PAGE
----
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What Every Fitness Coach Should Know About Getting Better Results With Mobility. Hey, I’m Sarah from mostmotion® and I’m here with another video for every sports and fitness coach who is trying to get better results for their clients and help them avoid injury as well. So how can you get better results with mobility? Well, there’s one thing that every fitness coach comes across when it comes to this subject and that is feedback from the client. We cannot do our job if we don’t get good feedback from our clients, but there’s always those clients who have absolutely no idea that their body is tight until they have pain, or they’ve no idea they need a rest day before they feel like they’ve gone 10 rounds with Mike Tyson. So how do we get better feedback from our clients so that we can deliver better results? Well, there’s three things really…kind of mistakes that coaches make or traps that they fall into.

And the first one is that we assume that our clients know their bodies very well. So when we’re asking for feedback, like “how does that feel?” We are assuming that they can give that feedback easily, and if they have no connection with their body whatsoever, they’re not going to be able to give you all the feedback you need. And that leads me to the second mistake, which is thinking that more questions will give you the answers that you’re looking for. But if your client has no idea what’s going on with their body, it doesn’t matter how often you ask questions or what kind of questions you ask. It’s very difficult for them to articulate what they cannot feel. So the third thing is the mistake is accepting what the client says, okay, now they can only give you the words based on what they can feel going on.

So if we accept what the client says, then we’re missing out on an awful lot of information that the body can give us without words. So how do we get over these obstacles? How do we get round these mistakes and get better results? Well, the first thing that we need to do is we need to stop insisting on correct technique. There’s times in your session when correct technique is really not important. And a good example of that is stretching. You ask somebody to be in a stretch position and we say things like, “you should feel it here”, or, you know, “your knee is bent, straighten it”, and we try and correct people into a supposedly better position, but there’s so many ways that we use language as coaches that stop our clients, having the permission to discover what’s right for them.

And if we use this time, while we’re stretching, for example then we can allow our clients to discover what feels right for them. And the more we ask them to do that, the more connected they get with their body, the easier they will be able to tell us where they’re feeling their issues, because we’ve allowed them the time and the opportunity to feel for themselves. If we stop saying “you should feel it here” and they go, well, I can’t really feel it there, then if they can’t feel it there, we can ask them then to reposition themselves so they can feel it there. So it’s not a case of, they should feel it there. It’s like, this is my intention. You do what you need to, to create that for yourself. And that allows them to be able to adapt themselves and their work within their own bodies and feel what’s going on more with their own bodies.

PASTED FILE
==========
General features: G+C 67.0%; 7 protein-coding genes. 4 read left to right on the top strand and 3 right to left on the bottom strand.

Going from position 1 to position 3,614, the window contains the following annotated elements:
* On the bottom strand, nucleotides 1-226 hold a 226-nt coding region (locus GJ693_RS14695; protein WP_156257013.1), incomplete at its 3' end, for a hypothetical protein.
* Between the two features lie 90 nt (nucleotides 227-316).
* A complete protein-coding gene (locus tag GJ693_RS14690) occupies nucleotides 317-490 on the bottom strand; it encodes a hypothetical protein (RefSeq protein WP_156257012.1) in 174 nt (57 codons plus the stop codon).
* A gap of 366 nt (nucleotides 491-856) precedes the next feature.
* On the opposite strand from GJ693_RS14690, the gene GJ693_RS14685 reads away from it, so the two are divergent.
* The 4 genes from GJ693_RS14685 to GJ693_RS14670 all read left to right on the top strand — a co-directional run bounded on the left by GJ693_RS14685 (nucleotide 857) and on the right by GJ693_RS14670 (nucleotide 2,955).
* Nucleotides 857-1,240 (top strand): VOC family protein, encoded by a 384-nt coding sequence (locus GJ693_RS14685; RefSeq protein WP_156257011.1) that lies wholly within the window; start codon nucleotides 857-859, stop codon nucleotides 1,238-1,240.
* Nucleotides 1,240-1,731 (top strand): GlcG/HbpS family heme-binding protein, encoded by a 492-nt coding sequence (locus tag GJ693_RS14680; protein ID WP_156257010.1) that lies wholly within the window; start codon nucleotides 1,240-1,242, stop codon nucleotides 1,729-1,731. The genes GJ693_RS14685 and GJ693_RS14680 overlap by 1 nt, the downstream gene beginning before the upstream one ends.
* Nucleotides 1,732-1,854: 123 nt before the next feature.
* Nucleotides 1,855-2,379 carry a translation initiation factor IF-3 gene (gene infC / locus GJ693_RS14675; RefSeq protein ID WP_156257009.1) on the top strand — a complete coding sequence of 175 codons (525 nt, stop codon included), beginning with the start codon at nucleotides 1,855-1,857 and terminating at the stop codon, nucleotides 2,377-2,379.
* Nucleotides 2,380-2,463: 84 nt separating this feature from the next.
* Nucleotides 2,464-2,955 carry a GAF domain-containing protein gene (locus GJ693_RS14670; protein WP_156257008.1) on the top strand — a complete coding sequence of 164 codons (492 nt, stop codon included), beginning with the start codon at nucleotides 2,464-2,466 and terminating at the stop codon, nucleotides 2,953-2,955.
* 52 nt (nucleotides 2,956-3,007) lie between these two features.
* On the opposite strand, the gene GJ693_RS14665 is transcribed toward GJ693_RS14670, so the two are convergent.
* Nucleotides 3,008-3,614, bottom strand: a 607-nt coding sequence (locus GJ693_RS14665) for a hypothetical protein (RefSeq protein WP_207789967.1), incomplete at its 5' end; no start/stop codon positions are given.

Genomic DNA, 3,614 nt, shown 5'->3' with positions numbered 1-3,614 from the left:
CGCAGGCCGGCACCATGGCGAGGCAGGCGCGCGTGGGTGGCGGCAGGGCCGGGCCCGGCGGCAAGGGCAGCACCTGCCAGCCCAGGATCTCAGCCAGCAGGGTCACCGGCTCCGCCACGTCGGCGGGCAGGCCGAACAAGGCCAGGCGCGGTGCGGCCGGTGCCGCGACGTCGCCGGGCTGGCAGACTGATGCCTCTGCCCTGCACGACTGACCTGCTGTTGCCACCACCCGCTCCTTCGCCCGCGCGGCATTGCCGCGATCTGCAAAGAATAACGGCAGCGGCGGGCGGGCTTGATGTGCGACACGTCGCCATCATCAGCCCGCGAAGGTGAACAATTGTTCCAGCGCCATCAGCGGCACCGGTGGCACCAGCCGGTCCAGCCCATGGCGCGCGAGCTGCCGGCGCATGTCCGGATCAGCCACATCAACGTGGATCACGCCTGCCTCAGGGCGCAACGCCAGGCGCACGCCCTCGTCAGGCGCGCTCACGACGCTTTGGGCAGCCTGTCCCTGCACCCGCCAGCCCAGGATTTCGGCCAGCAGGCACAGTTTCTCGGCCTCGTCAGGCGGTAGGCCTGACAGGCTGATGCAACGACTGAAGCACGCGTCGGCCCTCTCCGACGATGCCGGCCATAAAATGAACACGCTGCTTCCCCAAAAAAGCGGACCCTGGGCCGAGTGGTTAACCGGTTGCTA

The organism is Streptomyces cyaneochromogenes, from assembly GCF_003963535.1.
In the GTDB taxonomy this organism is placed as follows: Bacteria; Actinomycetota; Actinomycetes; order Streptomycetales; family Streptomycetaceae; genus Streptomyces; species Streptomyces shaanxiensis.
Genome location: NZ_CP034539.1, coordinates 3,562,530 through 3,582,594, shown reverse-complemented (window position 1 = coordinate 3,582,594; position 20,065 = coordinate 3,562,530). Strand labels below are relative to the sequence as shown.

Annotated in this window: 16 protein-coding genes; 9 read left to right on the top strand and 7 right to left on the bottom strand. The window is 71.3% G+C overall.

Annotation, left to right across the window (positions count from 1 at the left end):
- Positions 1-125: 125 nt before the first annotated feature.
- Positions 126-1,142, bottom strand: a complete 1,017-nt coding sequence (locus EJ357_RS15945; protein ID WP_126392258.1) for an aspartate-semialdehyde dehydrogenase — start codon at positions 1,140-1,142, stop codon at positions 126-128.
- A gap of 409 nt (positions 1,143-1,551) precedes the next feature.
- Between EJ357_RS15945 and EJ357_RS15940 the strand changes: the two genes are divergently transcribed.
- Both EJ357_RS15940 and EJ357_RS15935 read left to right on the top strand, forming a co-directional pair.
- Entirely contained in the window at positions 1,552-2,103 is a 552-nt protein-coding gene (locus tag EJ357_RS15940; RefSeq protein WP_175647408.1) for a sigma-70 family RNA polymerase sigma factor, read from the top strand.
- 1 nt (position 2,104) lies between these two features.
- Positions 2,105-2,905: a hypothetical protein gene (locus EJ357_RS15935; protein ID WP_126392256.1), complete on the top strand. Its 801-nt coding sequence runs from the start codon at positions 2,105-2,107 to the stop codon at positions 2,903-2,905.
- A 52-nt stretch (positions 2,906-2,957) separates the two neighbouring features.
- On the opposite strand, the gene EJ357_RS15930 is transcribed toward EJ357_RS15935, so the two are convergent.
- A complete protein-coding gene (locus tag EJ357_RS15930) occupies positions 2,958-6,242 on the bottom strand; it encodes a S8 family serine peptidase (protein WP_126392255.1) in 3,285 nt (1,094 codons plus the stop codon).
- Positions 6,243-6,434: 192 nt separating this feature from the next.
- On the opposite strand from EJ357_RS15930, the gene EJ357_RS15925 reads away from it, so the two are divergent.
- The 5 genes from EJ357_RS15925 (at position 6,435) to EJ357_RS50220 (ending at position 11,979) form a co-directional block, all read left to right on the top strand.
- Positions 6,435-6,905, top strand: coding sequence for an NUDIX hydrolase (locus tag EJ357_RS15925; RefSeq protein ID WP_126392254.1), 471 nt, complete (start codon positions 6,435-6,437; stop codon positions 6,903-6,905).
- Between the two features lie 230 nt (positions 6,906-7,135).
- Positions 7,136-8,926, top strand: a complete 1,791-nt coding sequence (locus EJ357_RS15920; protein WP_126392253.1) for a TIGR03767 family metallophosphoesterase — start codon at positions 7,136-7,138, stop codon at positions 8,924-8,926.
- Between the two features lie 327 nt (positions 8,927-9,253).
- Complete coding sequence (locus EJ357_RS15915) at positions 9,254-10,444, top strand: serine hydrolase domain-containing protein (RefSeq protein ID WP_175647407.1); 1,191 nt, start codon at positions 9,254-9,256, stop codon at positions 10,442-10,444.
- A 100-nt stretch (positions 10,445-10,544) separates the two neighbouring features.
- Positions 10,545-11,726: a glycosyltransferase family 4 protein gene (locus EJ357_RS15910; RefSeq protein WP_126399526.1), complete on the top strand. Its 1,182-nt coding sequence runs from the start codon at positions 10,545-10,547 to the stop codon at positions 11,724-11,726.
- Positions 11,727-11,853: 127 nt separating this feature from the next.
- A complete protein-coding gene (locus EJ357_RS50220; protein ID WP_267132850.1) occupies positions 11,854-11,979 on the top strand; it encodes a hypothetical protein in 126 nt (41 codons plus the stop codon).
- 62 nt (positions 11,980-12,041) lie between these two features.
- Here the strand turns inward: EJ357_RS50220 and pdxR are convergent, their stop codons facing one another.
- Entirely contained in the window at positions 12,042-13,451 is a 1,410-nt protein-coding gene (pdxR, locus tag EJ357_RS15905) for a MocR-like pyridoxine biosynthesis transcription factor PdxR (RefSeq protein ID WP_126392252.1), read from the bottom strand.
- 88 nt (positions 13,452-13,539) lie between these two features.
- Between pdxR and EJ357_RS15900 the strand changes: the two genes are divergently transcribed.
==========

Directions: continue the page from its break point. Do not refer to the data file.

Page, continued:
The second thing is we need to add movement to those stretch positions because there’s way too many combinations of muscles in the body that are all working together all at once for us to be able to logically think through whereabouts each individual person’s muscle tightness is. And it’s that tightness that stopping the joints moving is limiting their ability to move (mobility). And if we’re trying to think our way through all those possible combinations, we’ll never get to the areas where our clients need us to get to. So if we add a little bit of movement into the stretch, then we can allow our clients to investigate further into where that tightness is for them. And then when we can start to pinpoint exact positions for their tightness, then we can start to do something better about it. If we can’t pinpoint that because we’re constantly telling them that they should be in a correct position, then we’re missing out on a whole lot of information

that could be very helpful. And the other thing last thing really is to look for nonverbal cues of discomfort. So people avoiding being in certain positions, or just pulling funny faces at you. You know, if somebody feels uncomfortable is not necessarily to the point where they’re going to say anything about it, but they’ll just start making funny faces like, Hmm, don’t really want to do that. You know, and it’s just looking for those little cues from our clients. They don’t need to say anything at all. We can pick up on those as coaches, and then we can use that to our advantage and help our clients. So if we want to deliver better results that we need to step up and be the change that we want from our clients. If we want better feedback from them, we need to help them give us that feedback. We need to help them reconnect with their bodies. So what do you think, tell me what you think on this video. I’d love to know your thoughts in the comments down below. Like this video, if you like it. And if you can think of anyone who would benefit from any of the things that you’ve heard in this video, either tag them below or even just share it with them, you never know how much that simple act will help somebody else. So thanks for watching and I’ll see you again, next time.

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